If you are a firearms enthusiast, chances are you are interested in the history of guns. From the Wonder Nines like the CZ 75, to the rifles of the World Wars, to cowboy six-shooters, here are some historical firearms that are worth adding to your gun collection.
When you think of the quintessential cowboy six-shooter, chances are you are thinking of the Colt Single Action Army. While originals are now quite expensive, there have been plenty of reproductions and updated versions of the SSA since its debut in 1873. Known as the Peacemaker or M1873, this is what you want if you want a revolver from the Wild West.
The first wildly popular semi-automatic handgun following the end of the Wild West, the Colt 1911 needs no introduction. While there have been updates, such as the 2011, the 1911 is still sold in a remarkably similar format for more than a century, and for a good reason.
The Small Magazine Lee Enfield Mk III and later Mk III* were the preferred rifles of the British during the Great War. Also known as the “three-oh-three” for using the British 303 cartridge, the Mk III* saw use from the first World War through the Korean War from various countries.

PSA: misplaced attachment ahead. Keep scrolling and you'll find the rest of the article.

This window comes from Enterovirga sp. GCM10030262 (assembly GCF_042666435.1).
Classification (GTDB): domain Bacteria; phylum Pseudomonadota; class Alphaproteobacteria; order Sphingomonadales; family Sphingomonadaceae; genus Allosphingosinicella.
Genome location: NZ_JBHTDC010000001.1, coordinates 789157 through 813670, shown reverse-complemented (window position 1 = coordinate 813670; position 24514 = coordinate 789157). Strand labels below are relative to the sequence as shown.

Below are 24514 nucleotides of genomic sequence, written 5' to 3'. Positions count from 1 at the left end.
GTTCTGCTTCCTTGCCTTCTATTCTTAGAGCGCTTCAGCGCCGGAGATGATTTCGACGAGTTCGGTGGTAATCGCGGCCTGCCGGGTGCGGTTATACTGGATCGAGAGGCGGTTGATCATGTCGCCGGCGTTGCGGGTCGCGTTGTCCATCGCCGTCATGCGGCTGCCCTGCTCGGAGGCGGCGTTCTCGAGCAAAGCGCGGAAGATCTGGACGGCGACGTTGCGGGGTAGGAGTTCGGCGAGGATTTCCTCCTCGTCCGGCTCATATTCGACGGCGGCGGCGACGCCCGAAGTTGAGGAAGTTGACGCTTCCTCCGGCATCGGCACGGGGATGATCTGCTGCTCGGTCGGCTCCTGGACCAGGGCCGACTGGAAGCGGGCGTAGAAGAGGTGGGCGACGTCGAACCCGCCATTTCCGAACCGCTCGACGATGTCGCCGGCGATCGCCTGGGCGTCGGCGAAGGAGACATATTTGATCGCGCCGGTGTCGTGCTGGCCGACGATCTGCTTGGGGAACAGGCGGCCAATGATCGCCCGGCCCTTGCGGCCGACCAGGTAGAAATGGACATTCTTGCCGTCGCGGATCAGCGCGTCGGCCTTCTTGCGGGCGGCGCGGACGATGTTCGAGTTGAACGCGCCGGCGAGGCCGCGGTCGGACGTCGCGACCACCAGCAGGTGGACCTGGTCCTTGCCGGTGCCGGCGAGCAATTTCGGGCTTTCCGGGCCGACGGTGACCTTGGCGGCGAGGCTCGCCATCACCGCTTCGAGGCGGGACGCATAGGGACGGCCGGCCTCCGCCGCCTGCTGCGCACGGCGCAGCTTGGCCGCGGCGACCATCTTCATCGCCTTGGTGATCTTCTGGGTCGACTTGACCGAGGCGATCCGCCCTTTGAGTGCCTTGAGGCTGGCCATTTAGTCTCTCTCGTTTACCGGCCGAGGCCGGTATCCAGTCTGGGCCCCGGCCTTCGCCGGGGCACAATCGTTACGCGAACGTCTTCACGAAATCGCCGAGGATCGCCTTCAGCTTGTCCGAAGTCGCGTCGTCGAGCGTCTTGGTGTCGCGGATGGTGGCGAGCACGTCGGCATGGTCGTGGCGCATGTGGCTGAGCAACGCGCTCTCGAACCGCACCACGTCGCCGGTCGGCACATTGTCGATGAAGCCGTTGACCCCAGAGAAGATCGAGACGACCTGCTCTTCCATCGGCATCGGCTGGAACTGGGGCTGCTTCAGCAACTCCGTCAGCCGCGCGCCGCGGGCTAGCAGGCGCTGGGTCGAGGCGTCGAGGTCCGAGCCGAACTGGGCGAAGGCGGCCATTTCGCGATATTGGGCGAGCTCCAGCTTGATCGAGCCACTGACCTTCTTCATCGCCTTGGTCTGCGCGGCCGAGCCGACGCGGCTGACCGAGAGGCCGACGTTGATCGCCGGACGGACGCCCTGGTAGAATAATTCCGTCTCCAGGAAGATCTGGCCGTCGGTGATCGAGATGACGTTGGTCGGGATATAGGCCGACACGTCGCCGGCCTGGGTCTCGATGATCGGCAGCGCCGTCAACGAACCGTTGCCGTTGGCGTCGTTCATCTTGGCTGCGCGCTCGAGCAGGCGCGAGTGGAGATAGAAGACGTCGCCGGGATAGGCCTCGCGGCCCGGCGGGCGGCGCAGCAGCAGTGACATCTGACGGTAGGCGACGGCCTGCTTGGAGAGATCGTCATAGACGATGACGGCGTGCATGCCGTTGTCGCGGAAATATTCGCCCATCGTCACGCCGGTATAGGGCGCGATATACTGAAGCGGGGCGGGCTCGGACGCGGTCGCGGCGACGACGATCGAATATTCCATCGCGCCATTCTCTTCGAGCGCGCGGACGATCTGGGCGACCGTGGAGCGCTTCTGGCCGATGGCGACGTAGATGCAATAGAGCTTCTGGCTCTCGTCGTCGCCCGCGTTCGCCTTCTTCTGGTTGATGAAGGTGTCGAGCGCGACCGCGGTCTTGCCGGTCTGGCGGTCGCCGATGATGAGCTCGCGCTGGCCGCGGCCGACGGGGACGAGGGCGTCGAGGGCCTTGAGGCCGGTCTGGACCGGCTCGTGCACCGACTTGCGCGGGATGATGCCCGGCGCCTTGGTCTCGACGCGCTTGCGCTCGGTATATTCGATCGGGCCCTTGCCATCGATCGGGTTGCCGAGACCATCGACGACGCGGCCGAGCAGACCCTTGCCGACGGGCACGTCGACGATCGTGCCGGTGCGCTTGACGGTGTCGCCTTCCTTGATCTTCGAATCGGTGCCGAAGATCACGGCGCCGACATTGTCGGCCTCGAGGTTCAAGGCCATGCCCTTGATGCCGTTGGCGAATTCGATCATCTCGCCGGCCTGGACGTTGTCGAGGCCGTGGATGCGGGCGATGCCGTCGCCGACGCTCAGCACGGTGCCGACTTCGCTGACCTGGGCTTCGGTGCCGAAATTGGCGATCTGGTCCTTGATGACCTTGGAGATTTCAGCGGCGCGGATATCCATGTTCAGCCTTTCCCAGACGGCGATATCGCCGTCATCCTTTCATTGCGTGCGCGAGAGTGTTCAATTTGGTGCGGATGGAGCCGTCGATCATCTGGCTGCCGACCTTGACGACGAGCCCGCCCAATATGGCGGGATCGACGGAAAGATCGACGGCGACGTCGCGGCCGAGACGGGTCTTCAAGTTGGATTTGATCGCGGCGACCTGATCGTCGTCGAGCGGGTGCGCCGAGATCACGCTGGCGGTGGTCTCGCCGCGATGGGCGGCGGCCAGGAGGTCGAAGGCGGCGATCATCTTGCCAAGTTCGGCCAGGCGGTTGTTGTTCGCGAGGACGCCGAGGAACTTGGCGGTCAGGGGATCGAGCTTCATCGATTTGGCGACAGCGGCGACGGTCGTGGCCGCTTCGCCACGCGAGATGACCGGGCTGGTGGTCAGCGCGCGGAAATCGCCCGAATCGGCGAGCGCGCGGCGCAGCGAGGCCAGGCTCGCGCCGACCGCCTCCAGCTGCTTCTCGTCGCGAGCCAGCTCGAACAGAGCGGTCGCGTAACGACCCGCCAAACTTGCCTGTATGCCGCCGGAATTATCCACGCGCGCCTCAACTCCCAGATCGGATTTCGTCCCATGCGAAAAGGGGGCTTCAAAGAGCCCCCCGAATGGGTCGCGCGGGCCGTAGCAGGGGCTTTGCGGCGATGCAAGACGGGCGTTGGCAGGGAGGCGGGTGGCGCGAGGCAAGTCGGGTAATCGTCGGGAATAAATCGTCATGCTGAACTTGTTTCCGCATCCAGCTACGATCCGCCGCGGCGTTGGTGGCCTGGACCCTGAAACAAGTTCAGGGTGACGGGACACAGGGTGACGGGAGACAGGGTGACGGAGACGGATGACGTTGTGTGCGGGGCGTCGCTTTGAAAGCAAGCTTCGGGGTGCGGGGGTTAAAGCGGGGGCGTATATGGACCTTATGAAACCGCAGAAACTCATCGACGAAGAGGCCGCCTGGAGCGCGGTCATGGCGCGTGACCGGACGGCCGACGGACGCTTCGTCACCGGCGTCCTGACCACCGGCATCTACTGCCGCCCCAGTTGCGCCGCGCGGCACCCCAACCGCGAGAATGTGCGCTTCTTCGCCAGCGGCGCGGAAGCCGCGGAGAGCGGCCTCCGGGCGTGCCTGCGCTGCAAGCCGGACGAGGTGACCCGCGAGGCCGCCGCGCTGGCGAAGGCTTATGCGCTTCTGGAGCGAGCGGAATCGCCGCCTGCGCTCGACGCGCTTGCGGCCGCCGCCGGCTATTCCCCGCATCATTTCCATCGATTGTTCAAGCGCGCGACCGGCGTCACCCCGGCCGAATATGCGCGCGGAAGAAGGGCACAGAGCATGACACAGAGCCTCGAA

It is generally agreed that the German rifles of World War I had a much better bolt mechanism than any other rifles used in the war, and the Kar98K continues this trend. The Mauser Karabiner 98 kurz saw wide use by the Germans in every theater of war during WWII and was the successor to the Gewehr 98 from WWI.
The M1 Garand, not to be confused with the M1, is famous for two things: the “ping” sound it makes when it ejects an empty clip, and the Garand Thumb, a condition in which the receiver slams into the user’s thumb when proper precautions are not taken when inserting a clip.
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While modern AR 15s are sleek, nothing compares to the historic look of a AR 15 modeled after the M16 used widely in Vietnam, complete with a carry handle. If you are going with a AR 15, look for the historical old-school-cool look.
The 1980s and ‘90s handguns were dominated by the “Wonder Nines,” 9mm handguns with a staggered column magazine and a double-action trigger on at least the first shot. Popular examples include the Beretta 92 and Glock 17, but the CZ 75 also deserves recognition. A common handgun in Europe today, it is the basis for many other handguns, including fellow Wonder Nine, the IWI Jericho 941. Today, it has been updated, such as the popular CZ 75 SP 01.
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